And that, lieblings, is the end of our European adventure .... until next time.

Pandemic-monium: A Note on Swine Flu

One of the other things I learned on German television last week, apart from the fact that German animals beginning with the letter S are extremely difficult to identify, was that the world was under attack by something called Swine Flu!

Now, I am generally a pretty scared citizen. I dread those biannual reports that inevitably pop up in the Science Times about how some meteor will maybe hit the Earth in thirty years and wipe out humanity. I am freaked out about global warming, and the fact that there is a fault line under New York that has been dormant for centuries but that could cause a massive earthquake and make all of our buildings fall down. Ever since I saw Boyz N The Hood in 1992 I have been afraid of drive-by shootings...even in Park Slope.

But somehow this Swine Flu thing strikes me as overkill. Maybe it’s the fact that every scientist they interview on TV is visibly excited about the possibility of a pandemic—and why shouldn’t they be? Their whole job is to be the first to correctly ID a virus as the next Black Plague, and so they get pretty slap-happy when people start dying. I remember when the dreaded Avian flu struck, and how that was probably going to wipe out the human race, but didn’t.

I’m not saying that the people shouldn’t be made aware of a virus that seems potentially threatening. I just think that in our current age of too much information, everything gets blown out of proportion to an astonishing degree. At the same time, in 2009 shouldn't we have a germ barrier more advanced than those little paper masks everyone is wearing? Doesn't my dentist wear that when he cleans my teeth? I know they make for creepy photos, but really now.

Despite my incredulity, rest assured that I am taking steps to be safe. Airborne dissolved in champagne is surprisingly delicious!

Note to Jeff: If I do die of Swine Flu, please log into my account and delete this post. Thanks, honey!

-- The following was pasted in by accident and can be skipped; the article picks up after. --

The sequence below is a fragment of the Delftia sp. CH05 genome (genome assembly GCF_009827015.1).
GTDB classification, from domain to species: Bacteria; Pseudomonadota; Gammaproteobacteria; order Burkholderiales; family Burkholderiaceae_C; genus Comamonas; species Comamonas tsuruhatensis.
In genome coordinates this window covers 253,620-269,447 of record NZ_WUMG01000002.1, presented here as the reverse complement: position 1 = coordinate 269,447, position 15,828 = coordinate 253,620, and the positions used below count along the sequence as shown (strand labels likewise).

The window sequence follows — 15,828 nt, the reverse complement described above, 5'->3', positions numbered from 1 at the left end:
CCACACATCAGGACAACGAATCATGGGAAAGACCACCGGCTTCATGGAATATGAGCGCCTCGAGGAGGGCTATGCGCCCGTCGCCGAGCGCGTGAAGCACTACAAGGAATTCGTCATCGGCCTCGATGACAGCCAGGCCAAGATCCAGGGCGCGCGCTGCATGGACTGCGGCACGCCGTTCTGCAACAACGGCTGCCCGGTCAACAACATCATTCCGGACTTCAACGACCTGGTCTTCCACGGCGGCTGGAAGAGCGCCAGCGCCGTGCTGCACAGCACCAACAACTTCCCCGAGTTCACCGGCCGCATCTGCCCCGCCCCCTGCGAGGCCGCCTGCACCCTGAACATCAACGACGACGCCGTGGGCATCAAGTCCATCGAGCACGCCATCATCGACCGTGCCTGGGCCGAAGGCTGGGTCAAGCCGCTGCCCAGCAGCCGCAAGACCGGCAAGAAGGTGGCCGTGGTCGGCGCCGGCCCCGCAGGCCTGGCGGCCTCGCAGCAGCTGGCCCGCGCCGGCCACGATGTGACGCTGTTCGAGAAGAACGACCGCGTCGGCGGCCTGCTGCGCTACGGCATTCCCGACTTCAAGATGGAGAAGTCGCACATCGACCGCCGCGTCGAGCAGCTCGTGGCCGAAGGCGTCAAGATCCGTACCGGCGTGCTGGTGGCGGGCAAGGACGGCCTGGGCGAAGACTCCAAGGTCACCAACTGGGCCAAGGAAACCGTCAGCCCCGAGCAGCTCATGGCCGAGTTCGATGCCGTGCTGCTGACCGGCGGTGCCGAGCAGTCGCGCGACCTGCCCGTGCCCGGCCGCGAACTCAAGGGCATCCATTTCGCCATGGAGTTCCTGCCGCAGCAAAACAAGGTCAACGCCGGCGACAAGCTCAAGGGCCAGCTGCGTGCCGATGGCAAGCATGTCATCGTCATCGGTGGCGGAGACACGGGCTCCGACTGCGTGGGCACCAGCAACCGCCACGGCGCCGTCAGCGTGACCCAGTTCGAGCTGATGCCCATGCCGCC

The Only Thing Missing Is The Real Housefraus of Berlin

There is much to write about our last day in Deutschland—I could go on about the colorful streets of Prenzlauerberg, our brunch by the Landwehrkanal, or our final open container beerfest on the cobblestone streets. Instead, I am going to tell you about German television.

Around 11 pm we got home from gorging on Tibetan food and lay on Kerry's bed. Kerry turned on her TV and I bore witness to one of the best viewing experiences of my life. The channels included:

-A lottery show in which callers had to guess animals beginning with the letter 'S'. In the sixty minutes we flipped back and forth to it, literally no one had guessed correctly. "If not enough people call in, sometimes she takes her top off," Kerry said of the comely host.

-Rock of Love 2 with German subtitles.

-An America's Funniest Home Videos-style show in which an oiled woman in a bathing suit fell off of the hood of a car and an overweight woman face-planted on a see-saw.

-According to Jim dubbed in German. Europeans have such funny taste.

-A free porn channel in which a woman in a business suit did an extraordinarily un-sexy dance and proceeded to disrobe.

That hour of TV, along with the existence of Germany's Next Top Model, makes me think I might really feel at home in Berlin.

Friday, April 24, 2009

Dispatch from Berlin: Parts 2, 3, and 4

Since last night was a somewhat betrunken post about douchebags and Germany's Next Top Model, I feel I must recap some of the actual, you know, culture and stuff I've consumed over the past few days.

Jeff and I headed out on our own in the morning so that Kerry could work on a paper. It was rainy, so we decided to hit some of the museums on Museum Insel, or "Museum Island." Germany doesn't have one "It" museum -- something you absolutely have to visit, like the Louvre or the Uffizi or the Met. Instead, it has a bunch of different museums, the sum of which is greater than its parts. Unfortunately each part costs about 5 Euro, so we chose just one place to visit -- the Deutsches Historisches Museum. It's called the German History Museum and it did not disappoint. The entire history of the country was condensed into one exhibit which takes about twenty minutes to see if, like me, you don't look at anything for more than 1.5 seconds. It's kind of like art aerobics: I never stop moving. It's not great for comprehension tests, but it works for me.